Difference between revisions of "Xmonad/Using xmonad in KDE"

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Below configuration is for xmonad 0.5, known to work on Kubuntu
Below configuration is for xmonad 0.5, known to work on Kubuntu

Revision as of 15:59, 8 April 2008

Below configuration is for xmonad 0.5, known to work on Kubuntu



Easier system monitoring on laptops with networking widget.

Ability to browse all programs and utitlities with desktop bar (kicker)

Easy integration of Xmonad on a system using kdm for logins

Related reading

The GNOME/xmonad page.

Make xmonad your window manager in KDE

Create the directory ~/.kde/env if it does not already exist. Create a file there called set_window_manager.sh containing only the following line of text:


where "/path/to/xmonad" is the path to the xmonad binary on your system. For example, on Debian systems this is /usr/bin/xmonad, and if you compiled xmonad by hand it may be something like /home/$USER/bin/xmonad.

Dealing with KDE windows

Without doing anything, you now have a working KDE environment. One nice thing is that system notification windows will pop-up as small windows in the upper left window.

KDE desktop and panel applets

The KDE desktop appears as a separate window in xmonad. Some KDE panel applets also appear as a separate window in xmonad and do not install into the panel. You may want to reserve a separate xmonad desktop for these, separate from the desktop you use for the panel itself.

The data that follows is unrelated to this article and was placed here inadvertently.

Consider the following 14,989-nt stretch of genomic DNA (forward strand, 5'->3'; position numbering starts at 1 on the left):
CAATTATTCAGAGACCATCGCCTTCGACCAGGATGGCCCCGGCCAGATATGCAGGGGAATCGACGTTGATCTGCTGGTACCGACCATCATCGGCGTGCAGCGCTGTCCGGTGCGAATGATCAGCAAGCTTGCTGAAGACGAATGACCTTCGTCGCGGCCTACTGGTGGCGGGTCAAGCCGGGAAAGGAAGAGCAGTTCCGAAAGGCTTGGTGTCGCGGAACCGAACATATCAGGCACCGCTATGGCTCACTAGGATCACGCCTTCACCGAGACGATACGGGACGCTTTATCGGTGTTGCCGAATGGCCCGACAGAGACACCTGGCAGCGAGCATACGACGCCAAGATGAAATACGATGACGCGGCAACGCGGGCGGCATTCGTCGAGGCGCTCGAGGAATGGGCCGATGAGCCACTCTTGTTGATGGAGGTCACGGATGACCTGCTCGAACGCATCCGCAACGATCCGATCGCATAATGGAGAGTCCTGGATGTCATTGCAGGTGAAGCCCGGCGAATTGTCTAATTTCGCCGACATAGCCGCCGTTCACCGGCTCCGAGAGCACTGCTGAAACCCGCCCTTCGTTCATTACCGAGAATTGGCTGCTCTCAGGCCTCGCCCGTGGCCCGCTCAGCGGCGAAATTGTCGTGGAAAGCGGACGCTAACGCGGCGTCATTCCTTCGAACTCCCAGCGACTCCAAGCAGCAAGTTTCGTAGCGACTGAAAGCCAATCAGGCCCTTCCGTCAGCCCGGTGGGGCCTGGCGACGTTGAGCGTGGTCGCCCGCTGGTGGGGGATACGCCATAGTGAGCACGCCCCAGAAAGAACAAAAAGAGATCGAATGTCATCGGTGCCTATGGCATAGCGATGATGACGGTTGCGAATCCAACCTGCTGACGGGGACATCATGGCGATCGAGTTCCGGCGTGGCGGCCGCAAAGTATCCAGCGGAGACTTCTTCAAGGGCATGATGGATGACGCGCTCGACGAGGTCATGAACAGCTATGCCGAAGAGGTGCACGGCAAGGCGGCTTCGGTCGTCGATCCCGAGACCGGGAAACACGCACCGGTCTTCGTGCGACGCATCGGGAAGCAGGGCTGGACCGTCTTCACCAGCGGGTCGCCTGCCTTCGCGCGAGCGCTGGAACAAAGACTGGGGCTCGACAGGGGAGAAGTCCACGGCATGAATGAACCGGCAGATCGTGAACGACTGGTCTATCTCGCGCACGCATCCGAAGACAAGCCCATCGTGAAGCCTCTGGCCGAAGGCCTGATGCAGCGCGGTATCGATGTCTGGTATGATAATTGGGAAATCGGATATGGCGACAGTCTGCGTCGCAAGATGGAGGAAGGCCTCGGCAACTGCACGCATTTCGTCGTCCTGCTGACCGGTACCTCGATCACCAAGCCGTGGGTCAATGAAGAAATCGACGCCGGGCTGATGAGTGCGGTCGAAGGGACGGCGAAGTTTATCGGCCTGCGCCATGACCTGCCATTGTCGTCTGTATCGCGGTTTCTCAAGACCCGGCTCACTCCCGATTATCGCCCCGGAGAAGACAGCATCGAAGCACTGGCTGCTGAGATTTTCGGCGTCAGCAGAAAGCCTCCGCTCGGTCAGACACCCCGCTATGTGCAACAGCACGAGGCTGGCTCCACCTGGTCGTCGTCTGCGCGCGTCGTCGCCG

Note that among the applets that appear in a separate window is the xkb applet that switches between different keyboard layouts. That allows you the flexibility of managing its location in xmonad.

Xmonad Configuration

import XMonad

import XMonad.Config

import qualified XMonad.StackSet as W

main = xmonad $ defaultConfig
    { manageHook            = manageHook defaultConfig <+> myManageHook
           myManageHook = composeAll . concat $
           [ [ className   =? c               --> doFloat | c <- myFloats]
           , [ title       =? t               --> doFloat | t <- myOtherFloats]
           , [ resource    =? r               --> doIgnore | r <- myIgnores]
           , [ className   =? "Firefox-bin"   --> doF (W.shift "2:web") ]
           , [ className   =? "Opera"         --> doF (W.shift "2:web") ]
               myIgnores       = ["gnome-panel", "desktop_window", "kicker",
                                  "KDE Desktop", "KNetworkManager", "KMix",
                                  "Power Manager", "KPowersave", "klipper",
                                  "knotes", "panel", "stalonetray", "trayer"]
               myFloats        = ["MPlayer", "Gimp", "kdesktop"]
               myOtherFloats   = ["alsamixer"]

After ignoring the KDE kicker and panels, they will all be placed on the first desktop, which should be reserved for these items. It looks kind of odd, but it works.

KDE Configuration

If you don't use the KDE kicker bar much, you may want to configure the kicker bar to autohide, and show when the mouse touches the lower left corner of the screen. Right click on the bar, select "Configure Panel", select "Hiding" on the left, select "Hide Automatically", select "Raise when the pointer touches the screen's", select "Lower left Corner"